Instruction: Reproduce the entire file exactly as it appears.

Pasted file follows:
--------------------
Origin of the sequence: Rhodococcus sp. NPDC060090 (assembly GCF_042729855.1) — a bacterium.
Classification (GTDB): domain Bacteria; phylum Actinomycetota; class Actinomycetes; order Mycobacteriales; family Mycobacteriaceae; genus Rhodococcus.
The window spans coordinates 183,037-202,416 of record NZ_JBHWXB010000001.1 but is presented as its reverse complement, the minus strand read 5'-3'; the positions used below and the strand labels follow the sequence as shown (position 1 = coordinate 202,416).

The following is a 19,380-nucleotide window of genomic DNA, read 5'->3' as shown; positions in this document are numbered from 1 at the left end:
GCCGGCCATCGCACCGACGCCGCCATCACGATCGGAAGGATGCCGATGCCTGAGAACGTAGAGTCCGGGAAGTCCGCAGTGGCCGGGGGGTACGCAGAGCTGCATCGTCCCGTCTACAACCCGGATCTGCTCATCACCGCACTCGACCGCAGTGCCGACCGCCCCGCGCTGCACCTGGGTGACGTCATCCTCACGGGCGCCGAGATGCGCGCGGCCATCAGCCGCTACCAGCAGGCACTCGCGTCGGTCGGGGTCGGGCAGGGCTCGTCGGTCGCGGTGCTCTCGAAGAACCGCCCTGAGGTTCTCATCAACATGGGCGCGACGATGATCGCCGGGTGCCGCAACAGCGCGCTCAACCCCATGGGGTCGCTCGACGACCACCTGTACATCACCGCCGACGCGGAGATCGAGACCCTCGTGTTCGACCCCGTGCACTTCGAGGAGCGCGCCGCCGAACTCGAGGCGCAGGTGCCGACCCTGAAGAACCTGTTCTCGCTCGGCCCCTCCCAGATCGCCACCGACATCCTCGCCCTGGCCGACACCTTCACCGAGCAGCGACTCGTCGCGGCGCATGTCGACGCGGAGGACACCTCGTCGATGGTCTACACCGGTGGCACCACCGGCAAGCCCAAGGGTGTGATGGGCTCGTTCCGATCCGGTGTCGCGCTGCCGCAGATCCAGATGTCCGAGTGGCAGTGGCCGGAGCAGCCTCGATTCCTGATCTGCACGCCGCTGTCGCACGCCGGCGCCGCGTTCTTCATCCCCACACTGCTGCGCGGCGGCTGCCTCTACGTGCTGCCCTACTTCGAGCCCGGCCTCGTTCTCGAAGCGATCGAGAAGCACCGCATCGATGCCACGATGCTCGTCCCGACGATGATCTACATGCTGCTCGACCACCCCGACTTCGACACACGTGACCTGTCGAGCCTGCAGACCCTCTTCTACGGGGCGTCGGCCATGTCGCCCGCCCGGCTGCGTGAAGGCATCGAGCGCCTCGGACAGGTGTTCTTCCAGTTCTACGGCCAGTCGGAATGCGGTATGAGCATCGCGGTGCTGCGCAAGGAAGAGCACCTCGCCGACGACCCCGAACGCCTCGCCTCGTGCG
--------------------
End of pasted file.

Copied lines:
Origin of the sequence: Rhodococcus sp. NPDC060090 (assembly GCF_042729855.1) — a bacterium.
Classification (GTDB): domain Bacteria; phylum Actinomycetota; class Actinomycetes; order Mycobacteriales; family Mycobacteriaceae; genus Rhodococcus.
The window spans coordinates 183,037-202,416 of record NZ_JBHWXB010000001.1 but is presented as its reverse complement, the minus strand read 5'-3'; the positions used below and the strand labels follow the sequence as shown (position 1 = coordinate 202,416).

The following is a 19,380-nucleotide window of genomic DNA, read 5'->3' as shown; positions in this document are numbered from 1 at the left end:
GCCGGCCATCGCACCGACGCCGCCATCACGATCGGAAGGATGCCGATGCCTGAGAACGTAGAGTCCGGGAAGTCCGCAGTGGCCGGGGGGTACGCAGAGCTGCATCGTCCCGTCTACAACCCGGATCTGCTCATCACCGCACTCGACCGCAGTGCCGACCGCCCCGCGCTGCACCTGGGTGACGTCATCCTCACGGGCGCCGAGATGCGCGCGGCCATCAGCCGCTACCAGCAGGCACTCGCGTCGGTCGGGGTCGGGCAGGGCTCGTCGGTCGCGGTGCTCTCGAAGAACCGCCCTGAGGTTCTCATCAACATGGGCGCGACGATGATCGCCGGGTGCCGCAACAGCGCGCTCAACCCCATGGGGTCGCTCGACGACCACCTGTACATCACCGCCGACGCGGAGATCGAGACCCTCGTGTTCGACCCCGTGCACTTCGAGGAGCGCGCCGCCGAACTCGAGGCGCAGGTGCCGACCCTGAAGAACCTGTTCTCGCTCGGCCCCTCCCAGATCGCCACCGACATCCTCGCCCTGGCCGACACCTTCACCGAGCAGCGACTCGTCGCGGCGCATGTCGACGCGGAGGACACCTCGTCGATGGTCTACACCGGTGGCACCACCGGCAAGCCCAAGGGTGTGATGGGCTCGTTCCGATCCGGTGTCGCGCTGCCGCAGATCCAGATGTCCGAGTGGCAGTGGCCGGAGCAGCCTCGATTCCTGATCTGCACGCCGCTGTCGCACGCCGGCGCCGCGTTCTTCATCCCCACACTGCTGCGCGGCGGCTGCCTCTACGTGCTGCCCTACTTCGAGCCCGGCCTCGTTCTCGAAGCGATCGAGAAGCACCGCATCGATGCCACGATGCTCGTCCCGACGATGATCTACATGCTGCTCGACCACCCCGACTTCGACACACGTGACCTGTCGAGCCTGCAGACCCTCTTCTACGGGGCGTCGGCCATGTCGCCCGCCCGGCTGCGTGAAGGCATCGAGCGCCTCGGACAGGTGTTCTTCCAGTTCTACGGCCAGTCGGAATGCGGTATGAGCATCGCGGTGCTGCGCAAGGAAGAGCACCTCGCCGACGACCCCGAACGCCTCGCCTCGTGCG